Most people don’t change; they just become more the way they already are.
I must have said these words hundreds of times in my life — to clients, family and friends. While there are exceptions, most people find change difficult for several reasons. They don’t know themselves very well, to begin with. Few people have an accurate view of who they are and therefore don’t recognize the aspects of themselves that could use improvement. Most people want to believe they’re well-balanced and even exceptional in many ways: how many of your friends would describe themselves as creative, talented or intelligent? Do you know anyone who would say to you, I’m just average? We all want to think of ourselves as special and gifted.
Then there is the human propensity to explain one’s difficulties, short-comings and failures by blaming somebody else. Look around you at the people you know. The co-worker who’s careless and lazy but blames her poor evaluations on an exacting boss, or colleagues who have it out for her. The cousin who gets under your skin because in every story he tells, he paints himself as a victim. Have you ever known anyone who told you, “I got fired because I was doing a lousy job,” or “A lot of bad things have happened in my life because I make so many impulsive bad choices?” Few people are willing to accept that their own character traits and choices are the main determinants of the kind of life they lead.
And finally, effecting change involves hard work and difficult choices. Even when you gain insight about your true nature, you then need to do something about it, over and over again. This is one of the most misunderstood issues for patients entering psychotherapy. I sometimes refer to it as the Alfred Hitchcock theory of psychotherapy, as in the film Marnie where as soon as she recovers her repressed childhood memory, she seems to shed a deeply ingrained disgust and distrust of men. Insight doesn’t work that way. Gaining insight into who you are means understanding traits and tendencies that will remain with you for life; with time, you can see them at work and try very hard to do something a little different, again and again. Maybe you have a deeply critical side to you and a propensity to judge people harshly. Knowing that about yourself will allow you to see it at work, and with great effort, stop the usual harsh words from passing your lips. You will never become the sort of person whose initial reaction is to feel tolerant and accepting, but maybe with time and hard work, you can bite your tongue long enough for your other, more generous feelings to mitigate the initial harshness of your judgment. Maybe all that will be possible is for you to keep your reaction to yourself and regret that you can’t feel differently, but at least you won’t be hurting those you care about.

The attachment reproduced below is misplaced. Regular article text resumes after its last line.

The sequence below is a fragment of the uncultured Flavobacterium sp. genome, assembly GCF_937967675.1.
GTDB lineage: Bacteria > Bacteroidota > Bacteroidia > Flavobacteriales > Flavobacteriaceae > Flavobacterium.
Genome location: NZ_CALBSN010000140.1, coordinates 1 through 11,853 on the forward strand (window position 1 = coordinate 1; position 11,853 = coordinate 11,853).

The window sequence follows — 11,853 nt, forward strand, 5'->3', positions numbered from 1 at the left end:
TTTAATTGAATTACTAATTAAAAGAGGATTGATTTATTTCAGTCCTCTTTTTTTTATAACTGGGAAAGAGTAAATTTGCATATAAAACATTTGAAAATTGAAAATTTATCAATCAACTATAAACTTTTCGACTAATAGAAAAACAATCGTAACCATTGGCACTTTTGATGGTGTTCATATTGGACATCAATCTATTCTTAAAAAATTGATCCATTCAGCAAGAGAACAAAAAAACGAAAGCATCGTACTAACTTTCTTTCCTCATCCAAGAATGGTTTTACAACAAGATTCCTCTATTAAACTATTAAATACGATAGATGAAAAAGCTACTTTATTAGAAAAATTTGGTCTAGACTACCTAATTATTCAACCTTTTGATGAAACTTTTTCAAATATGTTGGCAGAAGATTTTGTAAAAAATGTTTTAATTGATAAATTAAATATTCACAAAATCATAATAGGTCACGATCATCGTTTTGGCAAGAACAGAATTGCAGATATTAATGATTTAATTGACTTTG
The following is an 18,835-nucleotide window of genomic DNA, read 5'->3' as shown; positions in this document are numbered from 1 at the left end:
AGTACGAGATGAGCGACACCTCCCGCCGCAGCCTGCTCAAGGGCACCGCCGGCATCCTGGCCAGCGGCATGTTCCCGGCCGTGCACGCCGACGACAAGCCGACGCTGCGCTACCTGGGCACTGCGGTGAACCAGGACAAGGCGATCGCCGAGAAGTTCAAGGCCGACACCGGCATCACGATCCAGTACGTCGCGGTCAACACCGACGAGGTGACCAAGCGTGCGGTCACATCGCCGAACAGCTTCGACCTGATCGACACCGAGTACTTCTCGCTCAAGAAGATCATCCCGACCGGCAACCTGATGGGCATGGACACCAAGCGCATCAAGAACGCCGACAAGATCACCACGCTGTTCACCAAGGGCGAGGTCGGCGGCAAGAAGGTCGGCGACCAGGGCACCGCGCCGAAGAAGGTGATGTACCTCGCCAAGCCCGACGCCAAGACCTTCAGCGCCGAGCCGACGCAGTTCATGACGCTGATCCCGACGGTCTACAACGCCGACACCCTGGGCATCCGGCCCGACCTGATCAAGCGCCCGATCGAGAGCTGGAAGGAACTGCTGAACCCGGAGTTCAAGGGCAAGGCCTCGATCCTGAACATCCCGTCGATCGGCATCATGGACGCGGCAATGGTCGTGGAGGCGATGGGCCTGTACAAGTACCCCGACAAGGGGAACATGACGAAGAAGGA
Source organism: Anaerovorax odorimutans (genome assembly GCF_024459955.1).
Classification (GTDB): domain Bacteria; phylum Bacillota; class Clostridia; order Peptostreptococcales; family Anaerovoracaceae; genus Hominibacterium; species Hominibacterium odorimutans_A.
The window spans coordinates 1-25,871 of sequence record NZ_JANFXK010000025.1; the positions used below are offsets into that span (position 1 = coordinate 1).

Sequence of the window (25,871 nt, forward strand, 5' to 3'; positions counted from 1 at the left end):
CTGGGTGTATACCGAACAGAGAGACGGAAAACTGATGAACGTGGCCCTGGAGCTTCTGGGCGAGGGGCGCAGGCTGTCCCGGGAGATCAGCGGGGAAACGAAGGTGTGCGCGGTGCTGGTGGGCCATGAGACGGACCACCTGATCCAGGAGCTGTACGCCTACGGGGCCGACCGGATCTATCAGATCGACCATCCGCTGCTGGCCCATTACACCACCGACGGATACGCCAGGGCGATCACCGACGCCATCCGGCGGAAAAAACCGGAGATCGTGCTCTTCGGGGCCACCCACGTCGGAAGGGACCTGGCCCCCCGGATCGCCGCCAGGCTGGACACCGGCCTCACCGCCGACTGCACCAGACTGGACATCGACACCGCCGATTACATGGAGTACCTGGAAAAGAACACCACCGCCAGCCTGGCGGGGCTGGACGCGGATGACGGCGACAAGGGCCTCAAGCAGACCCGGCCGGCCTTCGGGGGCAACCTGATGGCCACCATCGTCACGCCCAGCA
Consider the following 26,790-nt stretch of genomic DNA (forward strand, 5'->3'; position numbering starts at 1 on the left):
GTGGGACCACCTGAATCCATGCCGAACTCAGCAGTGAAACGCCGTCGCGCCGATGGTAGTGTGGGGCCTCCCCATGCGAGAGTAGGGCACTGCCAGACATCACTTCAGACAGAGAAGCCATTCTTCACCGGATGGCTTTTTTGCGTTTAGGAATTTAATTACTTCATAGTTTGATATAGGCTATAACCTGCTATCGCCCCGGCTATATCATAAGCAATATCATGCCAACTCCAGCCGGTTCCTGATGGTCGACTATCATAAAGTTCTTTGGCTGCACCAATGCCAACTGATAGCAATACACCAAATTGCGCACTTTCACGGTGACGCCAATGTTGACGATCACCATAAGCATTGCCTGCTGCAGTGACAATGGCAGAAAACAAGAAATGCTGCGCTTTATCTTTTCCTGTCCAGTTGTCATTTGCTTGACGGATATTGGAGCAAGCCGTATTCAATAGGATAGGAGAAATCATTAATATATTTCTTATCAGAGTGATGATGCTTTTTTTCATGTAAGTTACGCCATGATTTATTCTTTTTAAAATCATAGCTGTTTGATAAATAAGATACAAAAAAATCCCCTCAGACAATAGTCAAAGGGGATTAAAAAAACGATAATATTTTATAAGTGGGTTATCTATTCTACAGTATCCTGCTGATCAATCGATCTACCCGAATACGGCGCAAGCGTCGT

That’s the reality of possible change: it requires a lot of hard work and the results are never the sort of ideal transformation we’re looking for.
Finding Your Own Way
Review the past and make a list of the ways in which you haven’t changed. Maybe you’ve made lots of resolutions to do better, only to find yourself slipping back into familiar ruts. What mistakes do you keep repeating? Do your relationships follow a self-defeating pattern where you keep choosing a person who seems so different in the beginning but turns out to be the same as all the others? Real change begins with the recognition of the ways in which you have remained the same, made the same unfortunate choices, followed the same destructive pattern your entire life.